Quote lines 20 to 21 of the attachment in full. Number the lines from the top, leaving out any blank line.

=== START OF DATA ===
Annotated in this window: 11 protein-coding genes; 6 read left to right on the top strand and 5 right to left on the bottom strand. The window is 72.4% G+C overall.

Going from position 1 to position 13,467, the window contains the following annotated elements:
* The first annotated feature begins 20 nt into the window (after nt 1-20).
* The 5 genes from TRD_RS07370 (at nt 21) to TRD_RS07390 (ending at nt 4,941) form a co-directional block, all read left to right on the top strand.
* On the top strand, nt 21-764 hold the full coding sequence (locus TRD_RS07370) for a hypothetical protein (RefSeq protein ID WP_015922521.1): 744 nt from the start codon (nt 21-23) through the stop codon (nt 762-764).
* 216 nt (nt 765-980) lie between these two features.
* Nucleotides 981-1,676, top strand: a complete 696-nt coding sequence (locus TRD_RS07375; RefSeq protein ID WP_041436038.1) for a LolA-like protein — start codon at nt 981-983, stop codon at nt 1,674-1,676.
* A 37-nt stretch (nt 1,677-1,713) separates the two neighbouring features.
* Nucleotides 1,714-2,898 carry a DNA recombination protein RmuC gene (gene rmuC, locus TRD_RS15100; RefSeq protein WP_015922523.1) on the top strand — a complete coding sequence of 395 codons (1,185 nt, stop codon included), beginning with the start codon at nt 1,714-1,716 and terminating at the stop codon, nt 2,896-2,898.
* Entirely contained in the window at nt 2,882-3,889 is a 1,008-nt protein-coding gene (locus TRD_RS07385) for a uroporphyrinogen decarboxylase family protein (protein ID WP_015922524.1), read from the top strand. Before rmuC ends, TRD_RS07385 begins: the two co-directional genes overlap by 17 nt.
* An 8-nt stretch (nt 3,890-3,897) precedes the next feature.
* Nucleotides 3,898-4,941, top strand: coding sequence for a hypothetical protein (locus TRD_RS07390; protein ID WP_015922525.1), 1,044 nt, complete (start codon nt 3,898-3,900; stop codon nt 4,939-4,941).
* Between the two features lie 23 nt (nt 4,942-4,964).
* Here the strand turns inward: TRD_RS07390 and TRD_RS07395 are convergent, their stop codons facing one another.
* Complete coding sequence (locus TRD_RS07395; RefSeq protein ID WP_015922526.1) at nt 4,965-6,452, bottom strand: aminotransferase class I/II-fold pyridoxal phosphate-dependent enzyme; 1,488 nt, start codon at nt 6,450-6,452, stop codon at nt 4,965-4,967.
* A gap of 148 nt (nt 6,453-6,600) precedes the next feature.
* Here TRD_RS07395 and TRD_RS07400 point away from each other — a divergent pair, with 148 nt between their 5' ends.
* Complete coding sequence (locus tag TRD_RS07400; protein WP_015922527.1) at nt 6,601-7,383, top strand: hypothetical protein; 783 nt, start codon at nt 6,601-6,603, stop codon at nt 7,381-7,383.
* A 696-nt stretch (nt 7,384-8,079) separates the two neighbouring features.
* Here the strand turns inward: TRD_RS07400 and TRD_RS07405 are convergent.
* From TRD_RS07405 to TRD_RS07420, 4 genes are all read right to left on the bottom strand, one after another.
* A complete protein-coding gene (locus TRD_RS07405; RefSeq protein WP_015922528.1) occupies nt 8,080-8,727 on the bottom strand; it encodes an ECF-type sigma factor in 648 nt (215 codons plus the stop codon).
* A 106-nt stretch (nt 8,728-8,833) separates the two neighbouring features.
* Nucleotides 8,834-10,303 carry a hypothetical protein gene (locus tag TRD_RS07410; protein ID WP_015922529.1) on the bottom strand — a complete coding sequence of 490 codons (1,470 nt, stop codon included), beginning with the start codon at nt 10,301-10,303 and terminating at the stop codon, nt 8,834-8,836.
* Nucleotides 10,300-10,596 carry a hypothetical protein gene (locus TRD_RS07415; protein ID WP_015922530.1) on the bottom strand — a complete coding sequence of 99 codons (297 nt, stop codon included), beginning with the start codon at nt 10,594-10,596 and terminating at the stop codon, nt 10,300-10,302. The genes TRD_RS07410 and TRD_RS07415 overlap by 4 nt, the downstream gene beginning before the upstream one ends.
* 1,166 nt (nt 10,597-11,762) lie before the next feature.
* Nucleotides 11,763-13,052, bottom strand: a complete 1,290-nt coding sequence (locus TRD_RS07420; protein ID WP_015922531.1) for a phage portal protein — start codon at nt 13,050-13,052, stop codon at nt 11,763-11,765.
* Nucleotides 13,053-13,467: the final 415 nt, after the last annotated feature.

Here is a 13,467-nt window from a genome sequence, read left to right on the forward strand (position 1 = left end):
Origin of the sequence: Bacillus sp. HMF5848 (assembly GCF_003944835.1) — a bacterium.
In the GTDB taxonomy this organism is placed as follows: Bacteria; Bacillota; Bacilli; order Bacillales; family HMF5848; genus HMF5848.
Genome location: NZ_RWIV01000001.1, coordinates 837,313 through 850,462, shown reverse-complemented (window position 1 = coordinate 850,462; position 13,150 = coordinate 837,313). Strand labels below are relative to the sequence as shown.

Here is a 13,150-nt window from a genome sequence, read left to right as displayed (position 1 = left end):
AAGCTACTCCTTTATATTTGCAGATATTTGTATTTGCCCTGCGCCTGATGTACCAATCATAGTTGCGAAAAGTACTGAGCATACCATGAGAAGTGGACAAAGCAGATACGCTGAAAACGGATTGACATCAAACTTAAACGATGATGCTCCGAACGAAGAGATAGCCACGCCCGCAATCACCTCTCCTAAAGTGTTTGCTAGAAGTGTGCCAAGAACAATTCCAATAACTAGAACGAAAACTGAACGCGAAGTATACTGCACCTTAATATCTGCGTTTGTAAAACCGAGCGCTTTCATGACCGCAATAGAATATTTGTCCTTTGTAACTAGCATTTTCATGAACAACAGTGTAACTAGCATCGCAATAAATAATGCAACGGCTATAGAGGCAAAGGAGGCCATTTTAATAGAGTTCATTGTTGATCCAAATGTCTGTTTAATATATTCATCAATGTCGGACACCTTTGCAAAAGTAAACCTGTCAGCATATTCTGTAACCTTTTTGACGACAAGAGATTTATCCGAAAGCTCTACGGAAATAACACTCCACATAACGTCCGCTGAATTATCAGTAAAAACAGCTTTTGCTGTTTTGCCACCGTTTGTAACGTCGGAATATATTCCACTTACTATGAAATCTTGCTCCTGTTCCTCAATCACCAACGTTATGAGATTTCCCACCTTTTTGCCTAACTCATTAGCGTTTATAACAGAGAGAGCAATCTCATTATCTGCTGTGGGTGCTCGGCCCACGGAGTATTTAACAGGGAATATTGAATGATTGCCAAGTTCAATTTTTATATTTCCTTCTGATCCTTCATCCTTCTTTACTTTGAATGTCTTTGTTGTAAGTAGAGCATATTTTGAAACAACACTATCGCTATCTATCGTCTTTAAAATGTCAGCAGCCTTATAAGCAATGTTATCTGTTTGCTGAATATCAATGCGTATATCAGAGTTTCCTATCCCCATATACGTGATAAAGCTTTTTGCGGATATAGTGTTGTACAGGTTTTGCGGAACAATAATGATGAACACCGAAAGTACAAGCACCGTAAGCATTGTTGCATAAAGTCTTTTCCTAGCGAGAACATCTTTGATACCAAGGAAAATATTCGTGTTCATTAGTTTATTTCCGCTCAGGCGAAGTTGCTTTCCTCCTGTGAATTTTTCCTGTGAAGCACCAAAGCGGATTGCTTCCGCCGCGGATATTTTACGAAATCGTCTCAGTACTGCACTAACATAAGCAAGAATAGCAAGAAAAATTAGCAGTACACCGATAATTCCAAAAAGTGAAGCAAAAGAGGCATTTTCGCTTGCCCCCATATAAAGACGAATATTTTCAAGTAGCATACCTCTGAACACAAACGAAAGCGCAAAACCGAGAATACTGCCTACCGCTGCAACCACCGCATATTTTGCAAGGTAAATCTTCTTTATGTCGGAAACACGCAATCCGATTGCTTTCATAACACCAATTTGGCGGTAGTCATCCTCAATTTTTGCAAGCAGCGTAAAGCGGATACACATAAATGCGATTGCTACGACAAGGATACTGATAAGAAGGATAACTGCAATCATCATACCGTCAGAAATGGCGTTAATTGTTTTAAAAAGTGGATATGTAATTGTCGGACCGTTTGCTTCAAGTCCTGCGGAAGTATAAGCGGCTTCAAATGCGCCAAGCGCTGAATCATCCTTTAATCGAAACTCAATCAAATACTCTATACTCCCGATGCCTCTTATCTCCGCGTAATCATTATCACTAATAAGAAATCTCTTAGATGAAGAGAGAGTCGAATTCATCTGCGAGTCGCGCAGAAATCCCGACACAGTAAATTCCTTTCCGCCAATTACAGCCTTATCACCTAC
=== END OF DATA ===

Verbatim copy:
* Here the strand turns inward: TRD_RS07400 and TRD_RS07405 are convergent.
* From TRD_RS07405 to TRD_RS07420, 4 genes are all read right to left on the bottom strand, one after another.